3. Richard Hamilton says:

      @AMos: “global warming”: minus points with me for not having said “climate change” instead, and plus points for at least not having said “conclusively predominantly anthropogenic” at which point I’d have said, how much of the economy do you really want to trash to prove that?

      I think it’s necessary that we shift to sustainable energy sources…without destroying our economy or standard of living in the process. And I think it’s a fine ideal that our energy processes should avoid emitting persistent substances into the environment, But since I can’t follow the science (or more specifically, the math; let alone verify the collected data and the ways in which it has been corrected for various differences in accuracy, measurement technique, encroachment of development on ground measurement sites, etc), I can only look at the corruption; and those who claim that climate change is predominantly anthropogenic seem to me at least as corrupt as those who claim that it definitely isn’t.

      Having said that, I’ll make a prediction that the global temperature will either increase due to the increase in solar activity, or decrease (as solar radiation seeds cloud-forming, an interesting notion I saw awhile back).
      In other words, we’re not even quite a type I on the Kardashev scale, let alone a II, so I’m inclined to assume that most influence is due to the most powerful object in the neighborhood.

      Of course I have to allow for the possibility of being persuaded otherwise, since this whole discussion seems to be around open-mindedness. But I’m a long way from being persuaded of any such thing yet, and it may yet be that I’m not at the back of the pack on this one.

  9. hockey fan says:

    Grant here’s an overview of scientific evidence supporting Earth being as old as it is http://en.wikiversity.org/wiki/Age_of_the_Earth . It was pretty simple to find, if you want to go more in depth Im sure you could.

    1. Grant Edmunds says:

      Thank you.

  10. David Farnham says:

    One of the points addressed in Bran Linaweaver’s “Moon of Ice” is that faith is a matter of individual conscience. People of similar faith may band together in or create an organized religion, but questions and beliefs are matters solely of individual conscience, not for societal or governmental action in a religiously pluralistic society. You may believe, or belong to a church that believes, that the earth is flat, but you and your church ahve no right to demand that the government or the rest of us act on that belief. Faith is just that. Because you or I believe something, that does not make it true. Intelligemnnt design, for example, is an attractive belief, but as of yet there is no evidence one way or the other–the “proof” of intelligent design is only a form of post hoc reasoning.

    1. Richard Hamilton says:

      It would be very interesting indeed to see a truly scientific consideration of what elements of beliefs might be testable, although it would probably challenge everyone’s assumptions, esp. those of both entrenched religious and educational institutions, respectively…assuming it turned out to be possible to prove or disprove anything at all.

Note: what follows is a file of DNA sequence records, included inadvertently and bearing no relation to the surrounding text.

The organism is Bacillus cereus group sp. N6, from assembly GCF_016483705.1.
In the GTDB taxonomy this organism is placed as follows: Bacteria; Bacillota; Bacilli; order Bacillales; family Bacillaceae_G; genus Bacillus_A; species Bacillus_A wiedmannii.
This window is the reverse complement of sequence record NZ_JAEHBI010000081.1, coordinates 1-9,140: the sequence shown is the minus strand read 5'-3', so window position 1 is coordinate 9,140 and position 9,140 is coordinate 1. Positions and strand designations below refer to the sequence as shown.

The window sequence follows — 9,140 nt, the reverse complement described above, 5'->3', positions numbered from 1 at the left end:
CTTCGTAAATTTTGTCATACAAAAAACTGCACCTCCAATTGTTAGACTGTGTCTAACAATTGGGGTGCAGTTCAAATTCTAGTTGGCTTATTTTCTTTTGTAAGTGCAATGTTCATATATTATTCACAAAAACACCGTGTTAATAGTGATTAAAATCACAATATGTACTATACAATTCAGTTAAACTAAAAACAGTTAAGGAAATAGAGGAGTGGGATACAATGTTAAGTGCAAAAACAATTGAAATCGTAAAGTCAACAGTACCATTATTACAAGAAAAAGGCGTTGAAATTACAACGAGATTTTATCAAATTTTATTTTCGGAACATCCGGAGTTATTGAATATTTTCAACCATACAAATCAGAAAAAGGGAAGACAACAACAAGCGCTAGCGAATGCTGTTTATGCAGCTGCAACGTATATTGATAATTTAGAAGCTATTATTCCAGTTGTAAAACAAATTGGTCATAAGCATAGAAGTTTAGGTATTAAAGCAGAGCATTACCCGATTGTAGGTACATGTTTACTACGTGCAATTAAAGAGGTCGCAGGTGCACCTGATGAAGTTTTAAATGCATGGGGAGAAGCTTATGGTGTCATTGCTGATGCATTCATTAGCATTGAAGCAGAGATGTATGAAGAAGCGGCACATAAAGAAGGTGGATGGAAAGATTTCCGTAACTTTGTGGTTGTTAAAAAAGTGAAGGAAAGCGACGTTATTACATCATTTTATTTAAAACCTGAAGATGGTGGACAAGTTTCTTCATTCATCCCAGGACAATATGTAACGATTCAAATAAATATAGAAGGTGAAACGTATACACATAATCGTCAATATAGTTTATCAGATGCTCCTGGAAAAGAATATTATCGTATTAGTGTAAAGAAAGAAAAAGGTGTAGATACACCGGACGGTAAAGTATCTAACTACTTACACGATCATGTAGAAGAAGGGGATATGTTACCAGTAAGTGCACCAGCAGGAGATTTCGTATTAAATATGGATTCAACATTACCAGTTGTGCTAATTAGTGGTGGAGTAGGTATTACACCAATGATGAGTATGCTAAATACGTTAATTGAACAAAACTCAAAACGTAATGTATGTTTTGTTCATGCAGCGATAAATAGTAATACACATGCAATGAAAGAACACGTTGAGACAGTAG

And no, I don’t think it would be a waste of time. The basic question everyone asks sooner or later is “why am I here?” Billions of years of random particle/wave interactions _alone_, is a very unsatisfying answer, and one that there’s a profound shortage of _objective_ evidence for _or_ against when it comes to the “_alone_” part.

      But as I’ve already said, I doubt we’re mature enough to go there.

  11. David Sims says:

    The truths that science tries to discover are truths about the real world, or about nature.

    The truths that religion deals with are self-referential. A priest’s exposition of religious truths is like someone describing plot of a fictional tale, giving a summary of what the story’s characters did and said. The truths of religion have nothing to do with the real world, or with nature. The only truths that any religion has ever had are those pertaining to which beliefs do, and which beliefs don’t, belong in that religion’s theology.

    Conflicts between priests and scientists arise because the priests erroneously claim that their “truths” have something to do with the real world. The moment a priest tries to make a connection between his faith and the real world, he’s beyond the scope of his authority and has entered a realm in which science can prove him wrong. Priests have sometimes made statements about how nature works that turned out to be laughably false.

    1. Grant Edmunds says:

      You are most emphatically wrong, but as I know this through means other than science you will have to either, take my word for it, or ignore me, or you could take option three and scream and rant about how blind I am.

      *Disclaimer: I am not saying that every scientific claim made by a religion is true. I am saying that God does reveal scientific knowledge, and when he does it is right, always. That doesn’t mean everyone who claims revelation is genuine.

    2. Richard Hamilton says: